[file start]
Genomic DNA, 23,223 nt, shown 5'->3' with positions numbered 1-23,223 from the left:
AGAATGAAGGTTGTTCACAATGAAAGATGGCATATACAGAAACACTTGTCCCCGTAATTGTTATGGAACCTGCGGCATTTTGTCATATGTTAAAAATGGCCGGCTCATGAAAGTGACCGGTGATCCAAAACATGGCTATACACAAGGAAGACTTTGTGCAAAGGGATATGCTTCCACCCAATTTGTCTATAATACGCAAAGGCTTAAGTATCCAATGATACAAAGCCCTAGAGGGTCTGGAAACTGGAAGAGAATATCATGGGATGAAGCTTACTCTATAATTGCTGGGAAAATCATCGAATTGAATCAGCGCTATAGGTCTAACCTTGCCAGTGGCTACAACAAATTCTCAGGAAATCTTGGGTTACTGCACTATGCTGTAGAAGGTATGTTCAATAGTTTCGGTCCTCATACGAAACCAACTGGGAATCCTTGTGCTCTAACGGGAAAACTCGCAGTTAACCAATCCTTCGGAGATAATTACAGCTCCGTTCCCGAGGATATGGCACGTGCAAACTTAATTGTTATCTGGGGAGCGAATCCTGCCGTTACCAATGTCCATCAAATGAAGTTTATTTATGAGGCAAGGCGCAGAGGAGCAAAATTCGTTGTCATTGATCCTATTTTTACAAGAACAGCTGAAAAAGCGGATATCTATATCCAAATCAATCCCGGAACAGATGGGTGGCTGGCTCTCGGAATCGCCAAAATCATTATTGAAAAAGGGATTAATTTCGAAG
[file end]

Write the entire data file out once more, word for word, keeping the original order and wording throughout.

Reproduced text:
Genomic DNA, 23,223 nt, shown 5'->3' with positions numbered 1-23,223 from the left:
AGAATGAAGGTTGTTCACAATGAAAGATGGCATATACAGAAACACTTGTCCCCGTAATTGTTATGGAACCTGCGGCATTTTGTCATATGTTAAAAATGGCCGGCTCATGAAAGTGACCGGTGATCCAAAACATGGCTATACACAAGGAAGACTTTGTGCAAAGGGATATGCTTCCACCCAATTTGTCTATAATACGCAAAGGCTTAAGTATCCAATGATACAAAGCCCTAGAGGGTCTGGAAACTGGAAGAGAATATCATGGGATGAAGCTTACTCTATAATTGCTGGGAAAATCATCGAATTGAATCAGCGCTATAGGTCTAACCTTGCCAGTGGCTACAACAAATTCTCAGGAAATCTTGGGTTACTGCACTATGCTGTAGAAGGTATGTTCAATAGTTTCGGTCCTCATACGAAACCAACTGGGAATCCTTGTGCTCTAACGGGAAAACTCGCAGTTAACCAATCCTTCGGAGATAATTACAGCTCCGTTCCCGAGGATATGGCACGTGCAAACTTAATTGTTATCTGGGGAGCGAATCCTGCCGTTACCAATGTCCATCAAATGAAGTTTATTTATGAGGCAAGGCGCAGAGGAGCAAAATTCGTTGTCATTGATCCTATTTTTACAAGAACAGCTGAAAAAGCGGATATCTATATCCAAATCAATCCCGGAACAGATGGGTGGCTGGCTCTCGGAATCGCCAAAATCATTATTGAAAAAGGGATTAATTTCGAAG